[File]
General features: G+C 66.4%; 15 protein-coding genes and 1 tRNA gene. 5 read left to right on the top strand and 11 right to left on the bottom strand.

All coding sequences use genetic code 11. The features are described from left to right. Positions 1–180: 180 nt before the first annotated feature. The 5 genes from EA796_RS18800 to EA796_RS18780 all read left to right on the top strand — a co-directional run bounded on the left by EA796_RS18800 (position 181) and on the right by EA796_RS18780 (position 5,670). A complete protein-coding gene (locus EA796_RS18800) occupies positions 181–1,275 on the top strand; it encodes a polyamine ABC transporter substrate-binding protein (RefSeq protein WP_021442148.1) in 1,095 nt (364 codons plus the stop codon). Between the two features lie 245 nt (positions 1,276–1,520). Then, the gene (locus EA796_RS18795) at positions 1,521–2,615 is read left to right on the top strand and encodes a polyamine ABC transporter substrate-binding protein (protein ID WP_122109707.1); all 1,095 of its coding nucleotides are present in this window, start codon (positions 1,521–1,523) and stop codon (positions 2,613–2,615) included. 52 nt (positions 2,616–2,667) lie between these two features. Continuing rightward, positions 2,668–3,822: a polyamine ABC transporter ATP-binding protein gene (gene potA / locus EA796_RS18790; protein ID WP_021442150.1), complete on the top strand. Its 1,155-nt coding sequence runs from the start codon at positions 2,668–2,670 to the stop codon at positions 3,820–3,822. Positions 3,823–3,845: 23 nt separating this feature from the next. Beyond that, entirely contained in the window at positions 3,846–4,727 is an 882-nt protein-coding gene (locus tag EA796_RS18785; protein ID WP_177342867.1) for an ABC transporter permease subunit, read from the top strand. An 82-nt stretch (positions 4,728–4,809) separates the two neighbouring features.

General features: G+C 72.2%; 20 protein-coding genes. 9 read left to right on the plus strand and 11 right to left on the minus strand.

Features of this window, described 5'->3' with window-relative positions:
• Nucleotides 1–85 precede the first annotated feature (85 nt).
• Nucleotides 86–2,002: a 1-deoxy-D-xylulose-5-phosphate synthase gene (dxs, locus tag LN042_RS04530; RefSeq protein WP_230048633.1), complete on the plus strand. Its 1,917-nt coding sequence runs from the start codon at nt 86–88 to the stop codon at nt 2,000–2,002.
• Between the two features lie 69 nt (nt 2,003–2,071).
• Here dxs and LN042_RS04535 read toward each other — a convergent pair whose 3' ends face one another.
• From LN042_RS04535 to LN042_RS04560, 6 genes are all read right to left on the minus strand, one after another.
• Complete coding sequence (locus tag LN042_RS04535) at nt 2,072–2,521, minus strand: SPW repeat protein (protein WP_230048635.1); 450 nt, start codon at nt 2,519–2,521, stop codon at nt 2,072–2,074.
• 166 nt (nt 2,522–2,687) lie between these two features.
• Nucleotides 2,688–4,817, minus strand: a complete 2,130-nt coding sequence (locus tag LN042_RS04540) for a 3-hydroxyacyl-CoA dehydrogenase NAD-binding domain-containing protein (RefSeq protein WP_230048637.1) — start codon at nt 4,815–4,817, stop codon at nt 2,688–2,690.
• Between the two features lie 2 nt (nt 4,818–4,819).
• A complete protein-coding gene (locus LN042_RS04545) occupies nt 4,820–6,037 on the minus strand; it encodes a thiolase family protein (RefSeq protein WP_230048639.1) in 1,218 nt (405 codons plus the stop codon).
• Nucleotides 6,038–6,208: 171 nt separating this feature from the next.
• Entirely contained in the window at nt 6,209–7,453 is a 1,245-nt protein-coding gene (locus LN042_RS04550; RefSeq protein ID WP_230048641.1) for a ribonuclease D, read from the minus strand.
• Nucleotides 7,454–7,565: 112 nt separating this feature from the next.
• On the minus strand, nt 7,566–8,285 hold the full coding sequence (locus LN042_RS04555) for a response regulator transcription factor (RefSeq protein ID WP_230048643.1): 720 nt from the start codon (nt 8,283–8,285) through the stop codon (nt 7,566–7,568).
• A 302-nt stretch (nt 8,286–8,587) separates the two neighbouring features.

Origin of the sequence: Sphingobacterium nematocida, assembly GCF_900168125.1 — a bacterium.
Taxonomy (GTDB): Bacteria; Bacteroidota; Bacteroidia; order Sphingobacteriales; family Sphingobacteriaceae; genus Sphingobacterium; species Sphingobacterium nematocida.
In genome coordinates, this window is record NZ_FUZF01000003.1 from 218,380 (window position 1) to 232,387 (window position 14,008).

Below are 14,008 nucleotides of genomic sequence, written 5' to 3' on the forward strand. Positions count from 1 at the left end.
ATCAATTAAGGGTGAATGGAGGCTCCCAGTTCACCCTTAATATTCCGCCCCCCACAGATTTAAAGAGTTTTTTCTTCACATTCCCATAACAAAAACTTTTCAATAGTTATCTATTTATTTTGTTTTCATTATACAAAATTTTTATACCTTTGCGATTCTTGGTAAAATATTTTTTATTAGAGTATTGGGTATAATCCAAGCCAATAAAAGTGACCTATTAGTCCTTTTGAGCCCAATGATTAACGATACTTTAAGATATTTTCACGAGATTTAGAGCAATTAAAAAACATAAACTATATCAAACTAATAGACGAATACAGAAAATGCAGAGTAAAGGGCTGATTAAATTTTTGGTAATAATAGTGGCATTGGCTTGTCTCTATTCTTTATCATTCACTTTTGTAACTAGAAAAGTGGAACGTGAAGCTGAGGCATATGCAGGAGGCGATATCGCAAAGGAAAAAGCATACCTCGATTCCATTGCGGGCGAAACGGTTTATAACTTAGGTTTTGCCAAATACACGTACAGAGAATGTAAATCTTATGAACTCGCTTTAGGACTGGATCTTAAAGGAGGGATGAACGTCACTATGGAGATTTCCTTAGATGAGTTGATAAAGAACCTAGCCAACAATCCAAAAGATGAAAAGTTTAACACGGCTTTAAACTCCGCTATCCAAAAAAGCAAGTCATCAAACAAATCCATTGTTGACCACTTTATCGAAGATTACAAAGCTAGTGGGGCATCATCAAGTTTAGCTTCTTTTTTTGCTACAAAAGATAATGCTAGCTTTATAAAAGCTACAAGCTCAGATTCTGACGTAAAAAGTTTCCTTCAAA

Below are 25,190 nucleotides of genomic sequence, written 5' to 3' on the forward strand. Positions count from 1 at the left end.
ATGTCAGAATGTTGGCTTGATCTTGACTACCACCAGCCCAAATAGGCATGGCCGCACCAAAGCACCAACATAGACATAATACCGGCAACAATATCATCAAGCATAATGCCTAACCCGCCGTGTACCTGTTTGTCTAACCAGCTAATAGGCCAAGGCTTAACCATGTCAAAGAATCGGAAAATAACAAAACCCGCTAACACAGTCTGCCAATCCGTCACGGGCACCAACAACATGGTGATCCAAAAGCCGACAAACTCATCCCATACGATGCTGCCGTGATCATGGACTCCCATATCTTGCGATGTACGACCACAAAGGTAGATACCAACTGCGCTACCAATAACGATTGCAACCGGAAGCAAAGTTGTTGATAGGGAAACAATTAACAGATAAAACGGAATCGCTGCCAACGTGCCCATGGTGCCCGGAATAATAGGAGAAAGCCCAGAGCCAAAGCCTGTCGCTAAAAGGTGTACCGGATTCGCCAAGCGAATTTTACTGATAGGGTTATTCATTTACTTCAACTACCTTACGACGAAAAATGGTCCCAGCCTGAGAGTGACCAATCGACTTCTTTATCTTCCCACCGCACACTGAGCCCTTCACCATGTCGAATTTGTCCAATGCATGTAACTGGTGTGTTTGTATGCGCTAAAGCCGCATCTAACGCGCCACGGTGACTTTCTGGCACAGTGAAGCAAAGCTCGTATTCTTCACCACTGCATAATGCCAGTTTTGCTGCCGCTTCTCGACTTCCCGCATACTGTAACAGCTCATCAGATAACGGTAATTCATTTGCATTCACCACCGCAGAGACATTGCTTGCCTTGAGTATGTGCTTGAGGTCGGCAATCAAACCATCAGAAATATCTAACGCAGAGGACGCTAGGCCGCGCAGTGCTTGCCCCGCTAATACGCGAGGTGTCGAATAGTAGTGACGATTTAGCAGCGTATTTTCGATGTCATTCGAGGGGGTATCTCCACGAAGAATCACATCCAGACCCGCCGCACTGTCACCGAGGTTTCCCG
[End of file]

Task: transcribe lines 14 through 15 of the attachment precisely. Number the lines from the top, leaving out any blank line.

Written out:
• A complete protein-coding gene (locus LN042_RS04545) occupies nt 4,820–6,037 on the minus strand; it encodes a thiolase family protein (RefSeq protein WP_230048639.1) in 1,218 nt (405 codons plus the stop codon).
• Nucleotides 6,038–6,208: 171 nt separating this feature from the next.